Crypto researcher ZachXBT has reported an alleged exploit involving Australian crypto platform CoinSpot, claiming that over $2 million worth of Ether has been affected. According to a Telegram post by ZachXBT, attackers reportedly drained funds from CoinSpot’s hot wallet through two separate transactions. Etherscan data shows one transaction involving 1,262 ETH, and the other drained 20.99 ETH, both sent to the same addresses. The transferred funds were then exchanged for wrapped BTC (WBTC), Tether (USDT), and USD Coin (USDC) using platforms such as Uniswap and THORchain. The funds were further bridged to Bitcoin via Thorswap and Wan Bridge, according to the post.
In December 2021, CoinSpot users were targeted by a phishing campaign. The attack utilized a new theme centered around withdrawal confirmations, aiming to steal two-factor authentication (2FA) codes. The threat actors sent emails from a Yahoo address, mimicking legitimate emails from CoinSpot. Recipients were asked to confirm or cancel a withdrawal transaction.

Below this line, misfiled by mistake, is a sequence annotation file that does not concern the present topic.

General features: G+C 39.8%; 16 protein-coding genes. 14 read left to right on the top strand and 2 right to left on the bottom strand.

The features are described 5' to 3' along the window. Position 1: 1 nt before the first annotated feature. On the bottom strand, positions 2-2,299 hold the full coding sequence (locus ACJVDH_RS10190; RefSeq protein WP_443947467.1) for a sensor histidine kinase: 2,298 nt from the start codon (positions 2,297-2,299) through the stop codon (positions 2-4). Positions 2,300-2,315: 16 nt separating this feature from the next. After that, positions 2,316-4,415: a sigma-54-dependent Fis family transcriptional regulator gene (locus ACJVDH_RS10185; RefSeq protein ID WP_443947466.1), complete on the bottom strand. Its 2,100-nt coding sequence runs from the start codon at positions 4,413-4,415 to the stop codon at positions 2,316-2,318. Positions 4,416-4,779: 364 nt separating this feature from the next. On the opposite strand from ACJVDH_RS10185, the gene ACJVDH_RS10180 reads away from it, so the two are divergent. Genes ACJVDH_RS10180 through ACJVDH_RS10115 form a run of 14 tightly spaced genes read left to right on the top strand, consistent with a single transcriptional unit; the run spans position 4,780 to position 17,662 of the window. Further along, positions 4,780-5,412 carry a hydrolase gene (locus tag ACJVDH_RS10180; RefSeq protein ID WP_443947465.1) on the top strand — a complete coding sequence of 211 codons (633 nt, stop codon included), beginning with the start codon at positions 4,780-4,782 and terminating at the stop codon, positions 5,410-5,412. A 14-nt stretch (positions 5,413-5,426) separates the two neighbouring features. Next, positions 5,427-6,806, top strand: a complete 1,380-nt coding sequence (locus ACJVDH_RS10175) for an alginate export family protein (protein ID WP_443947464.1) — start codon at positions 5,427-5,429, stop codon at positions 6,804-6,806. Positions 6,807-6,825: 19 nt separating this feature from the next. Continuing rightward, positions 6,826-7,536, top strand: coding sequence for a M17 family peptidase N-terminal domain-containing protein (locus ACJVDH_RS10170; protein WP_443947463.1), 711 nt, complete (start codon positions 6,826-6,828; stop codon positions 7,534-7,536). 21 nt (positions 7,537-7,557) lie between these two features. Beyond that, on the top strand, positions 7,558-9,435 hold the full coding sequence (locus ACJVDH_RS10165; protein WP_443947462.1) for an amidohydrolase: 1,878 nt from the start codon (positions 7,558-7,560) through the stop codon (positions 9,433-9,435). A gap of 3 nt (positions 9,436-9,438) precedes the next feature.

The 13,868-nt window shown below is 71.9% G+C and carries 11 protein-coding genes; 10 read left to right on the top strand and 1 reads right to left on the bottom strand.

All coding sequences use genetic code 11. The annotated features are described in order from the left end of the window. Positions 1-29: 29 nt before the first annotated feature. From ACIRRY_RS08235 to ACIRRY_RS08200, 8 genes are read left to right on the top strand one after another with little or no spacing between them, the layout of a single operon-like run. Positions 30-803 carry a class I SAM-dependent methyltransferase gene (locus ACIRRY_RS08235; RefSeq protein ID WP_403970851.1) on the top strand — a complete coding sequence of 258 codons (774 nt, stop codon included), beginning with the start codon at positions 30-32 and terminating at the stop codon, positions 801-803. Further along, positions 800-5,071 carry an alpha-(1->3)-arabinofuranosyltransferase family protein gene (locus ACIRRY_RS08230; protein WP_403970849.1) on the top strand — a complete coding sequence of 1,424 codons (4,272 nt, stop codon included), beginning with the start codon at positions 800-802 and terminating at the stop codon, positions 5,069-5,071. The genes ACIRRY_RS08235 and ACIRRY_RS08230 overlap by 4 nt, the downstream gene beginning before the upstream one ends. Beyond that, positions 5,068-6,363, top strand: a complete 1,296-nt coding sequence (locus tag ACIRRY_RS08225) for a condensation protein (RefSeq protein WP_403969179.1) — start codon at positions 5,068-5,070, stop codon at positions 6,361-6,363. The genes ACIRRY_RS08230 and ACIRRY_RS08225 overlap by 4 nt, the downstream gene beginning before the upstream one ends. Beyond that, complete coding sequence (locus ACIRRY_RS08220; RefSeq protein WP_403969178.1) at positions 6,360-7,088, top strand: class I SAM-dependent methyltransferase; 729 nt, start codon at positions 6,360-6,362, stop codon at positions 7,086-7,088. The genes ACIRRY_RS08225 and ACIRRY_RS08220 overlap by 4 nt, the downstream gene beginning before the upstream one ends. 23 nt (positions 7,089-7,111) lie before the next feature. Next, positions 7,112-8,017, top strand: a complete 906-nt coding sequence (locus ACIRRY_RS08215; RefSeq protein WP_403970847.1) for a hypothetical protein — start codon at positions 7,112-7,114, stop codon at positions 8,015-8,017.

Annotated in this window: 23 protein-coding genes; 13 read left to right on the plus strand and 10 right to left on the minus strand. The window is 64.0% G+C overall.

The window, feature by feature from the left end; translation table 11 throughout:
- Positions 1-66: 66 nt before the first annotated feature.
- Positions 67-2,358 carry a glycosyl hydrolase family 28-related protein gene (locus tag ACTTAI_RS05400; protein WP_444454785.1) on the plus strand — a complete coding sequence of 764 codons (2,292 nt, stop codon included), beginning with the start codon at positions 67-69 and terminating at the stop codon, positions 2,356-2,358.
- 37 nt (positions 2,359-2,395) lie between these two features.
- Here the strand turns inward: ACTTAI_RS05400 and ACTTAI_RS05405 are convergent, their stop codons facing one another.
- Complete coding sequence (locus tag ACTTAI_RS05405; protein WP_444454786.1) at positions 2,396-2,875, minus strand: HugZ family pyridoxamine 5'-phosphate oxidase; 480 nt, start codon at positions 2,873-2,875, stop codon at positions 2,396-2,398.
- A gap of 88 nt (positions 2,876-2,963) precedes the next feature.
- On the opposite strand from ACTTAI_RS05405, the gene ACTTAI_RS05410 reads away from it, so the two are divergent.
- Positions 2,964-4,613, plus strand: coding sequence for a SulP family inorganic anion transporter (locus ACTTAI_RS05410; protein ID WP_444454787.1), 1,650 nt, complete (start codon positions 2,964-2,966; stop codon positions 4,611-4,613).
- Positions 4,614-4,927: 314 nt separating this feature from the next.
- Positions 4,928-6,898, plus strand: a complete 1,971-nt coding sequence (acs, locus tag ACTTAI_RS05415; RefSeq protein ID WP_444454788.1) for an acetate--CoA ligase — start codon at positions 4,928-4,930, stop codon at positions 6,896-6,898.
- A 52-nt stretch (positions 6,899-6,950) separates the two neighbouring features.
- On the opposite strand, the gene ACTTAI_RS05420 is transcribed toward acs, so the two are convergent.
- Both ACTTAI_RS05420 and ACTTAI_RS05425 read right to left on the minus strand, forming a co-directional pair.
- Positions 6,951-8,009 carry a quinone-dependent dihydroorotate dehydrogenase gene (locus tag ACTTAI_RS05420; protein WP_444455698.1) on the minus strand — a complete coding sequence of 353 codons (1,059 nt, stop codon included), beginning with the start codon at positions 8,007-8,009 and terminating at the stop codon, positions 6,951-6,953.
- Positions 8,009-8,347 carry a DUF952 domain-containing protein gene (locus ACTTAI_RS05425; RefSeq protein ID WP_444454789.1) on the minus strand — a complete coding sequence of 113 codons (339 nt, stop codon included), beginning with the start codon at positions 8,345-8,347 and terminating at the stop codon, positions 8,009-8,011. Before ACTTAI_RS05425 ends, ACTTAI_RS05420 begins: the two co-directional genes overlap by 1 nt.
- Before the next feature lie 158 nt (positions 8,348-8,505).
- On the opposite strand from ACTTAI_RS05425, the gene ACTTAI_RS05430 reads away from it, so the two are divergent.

CoinSpot, headquartered in Melbourne, generated over half a billion dollars in profits for its founder and CEO, Russell Wilson. In July, the crypto exchange distributed $538 million in dividends over the preceding two years.
CertiK Says Private Key Compromise Caused Hack
Global blockchain security firm CertiK has confirmed that the hack on CoinSpot likely occurred due to a “private key compromise” in at least one of CoinSpot’s hot wallets. The attacker’s address that received the stolen ETH swiftly swapped the funds for Bitcoin (BTC) using THORchain. Subsequently, the Bitcoin was distributed to four different wallets. Private key compromises leading to fund theft is not uncommon in the web3 ecosystem, as demonstrated by previous incidents such as the $70 million theft at Hong Kong-based cryptocurrency exchange CoinEx in September.